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• There’s a lot of late-planted June cotton in Georgia, and there are several key points that should be remembered when adjusting to this situation.
Are limits to practice
There are limits, he adds, and it is not recommended to foliar feed anything if the crop is drought-stressed to the point to where it is “wilted by noon.”
“Also, it may be tempting to try to foliar-feed nitrogen instead of side-dressing until you see there is some true yield potential on drought-stressed dryland. However, this is not recommended. If a dryland crop is ready to side-dress, i.e. at first square, I would recommend side-dressing nitrogen over foliar feeding.”
Also at the field day, Guy Collins, University of Georgia Extension cotton agronomist, said he is looking at PGR strategies for newer varieties.
“When we lost DPL 555, we lost our staple variety, but we also lost our PGR management style for that particular variety,” says Collins.
“As you know, DPL 555 was a very aggressive variety in terms of its growth habits, especially in irrigated fields. It required a fairly aggressive pre-bloom application and several other PGR applications.”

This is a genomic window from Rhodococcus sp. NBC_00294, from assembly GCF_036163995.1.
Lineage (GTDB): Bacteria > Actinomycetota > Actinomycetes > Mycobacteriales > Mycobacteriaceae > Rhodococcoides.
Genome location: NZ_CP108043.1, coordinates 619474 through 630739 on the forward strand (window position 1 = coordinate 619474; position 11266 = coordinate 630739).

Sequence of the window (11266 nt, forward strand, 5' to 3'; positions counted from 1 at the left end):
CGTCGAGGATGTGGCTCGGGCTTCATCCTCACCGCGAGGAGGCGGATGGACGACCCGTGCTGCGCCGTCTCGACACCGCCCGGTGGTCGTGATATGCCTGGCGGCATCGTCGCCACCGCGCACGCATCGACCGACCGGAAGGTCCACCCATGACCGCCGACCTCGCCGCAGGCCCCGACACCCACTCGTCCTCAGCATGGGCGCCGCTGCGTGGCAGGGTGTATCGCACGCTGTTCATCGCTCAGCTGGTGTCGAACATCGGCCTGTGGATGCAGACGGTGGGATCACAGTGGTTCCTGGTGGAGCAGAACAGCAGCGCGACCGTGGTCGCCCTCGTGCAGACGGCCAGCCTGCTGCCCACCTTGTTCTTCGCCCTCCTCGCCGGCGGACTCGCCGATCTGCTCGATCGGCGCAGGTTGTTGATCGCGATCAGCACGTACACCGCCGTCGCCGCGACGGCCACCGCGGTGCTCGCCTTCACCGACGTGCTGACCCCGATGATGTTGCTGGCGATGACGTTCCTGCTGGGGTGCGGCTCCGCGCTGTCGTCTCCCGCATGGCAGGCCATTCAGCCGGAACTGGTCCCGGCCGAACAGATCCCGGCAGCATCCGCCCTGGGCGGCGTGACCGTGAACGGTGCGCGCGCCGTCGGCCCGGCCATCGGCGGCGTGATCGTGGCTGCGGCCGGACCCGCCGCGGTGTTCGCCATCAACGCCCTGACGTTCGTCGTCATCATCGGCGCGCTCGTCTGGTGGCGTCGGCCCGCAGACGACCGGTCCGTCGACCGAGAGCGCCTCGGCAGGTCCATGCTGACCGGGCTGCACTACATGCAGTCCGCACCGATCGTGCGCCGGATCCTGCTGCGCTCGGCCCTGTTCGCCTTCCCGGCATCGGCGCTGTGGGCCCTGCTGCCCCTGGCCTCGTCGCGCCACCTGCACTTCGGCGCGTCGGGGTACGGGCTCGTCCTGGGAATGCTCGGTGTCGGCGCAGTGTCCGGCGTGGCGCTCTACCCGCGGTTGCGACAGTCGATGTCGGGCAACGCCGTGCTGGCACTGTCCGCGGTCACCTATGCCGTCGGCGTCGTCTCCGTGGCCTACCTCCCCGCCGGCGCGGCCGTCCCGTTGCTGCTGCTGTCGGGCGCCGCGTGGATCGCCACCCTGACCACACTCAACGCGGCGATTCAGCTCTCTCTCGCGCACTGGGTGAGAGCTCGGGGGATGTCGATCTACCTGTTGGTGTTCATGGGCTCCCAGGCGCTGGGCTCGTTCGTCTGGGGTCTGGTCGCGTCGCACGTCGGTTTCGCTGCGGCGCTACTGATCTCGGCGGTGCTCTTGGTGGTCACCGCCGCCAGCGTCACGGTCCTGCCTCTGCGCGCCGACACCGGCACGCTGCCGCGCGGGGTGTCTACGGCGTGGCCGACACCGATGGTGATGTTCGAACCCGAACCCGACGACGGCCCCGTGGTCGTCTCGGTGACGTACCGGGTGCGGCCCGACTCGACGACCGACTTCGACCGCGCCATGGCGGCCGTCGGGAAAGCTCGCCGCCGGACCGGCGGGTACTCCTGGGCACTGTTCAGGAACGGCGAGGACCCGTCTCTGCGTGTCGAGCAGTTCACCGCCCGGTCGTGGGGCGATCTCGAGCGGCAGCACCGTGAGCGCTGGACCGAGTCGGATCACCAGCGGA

Many new varieties today don’t need as aggressive PGR management, as growers learned last year, he says.
“We’ve got several trials this year looking at the response of some of these new varieties to PGR strategies. Looking at highlights from last year’s research, if you look at individual boll contribution to overall yields, Phytogen 565 has the closest boll distribution to DPL 555.
“But 565 really responds to PGR management. Some of the other varieties like FiberMax 1740 and Stoneville 4288 are good varieties in the appropriate environment, but they’re very early maturing and cut out very quickly. DPL 1050 and 1048 tend to be more aggressive varieties in dryland or irrigation situations,” says Collins.
There’s still a learning curve involved in gauging the response of new cotton varieties to PGR, he says. “A lot of these varieties don’t need that pre-bloom application like we used with 555, but we do need to pay more attention to overall growth of these new varieties throughout the season. We don’t need to use a one-size-fits-all approach.”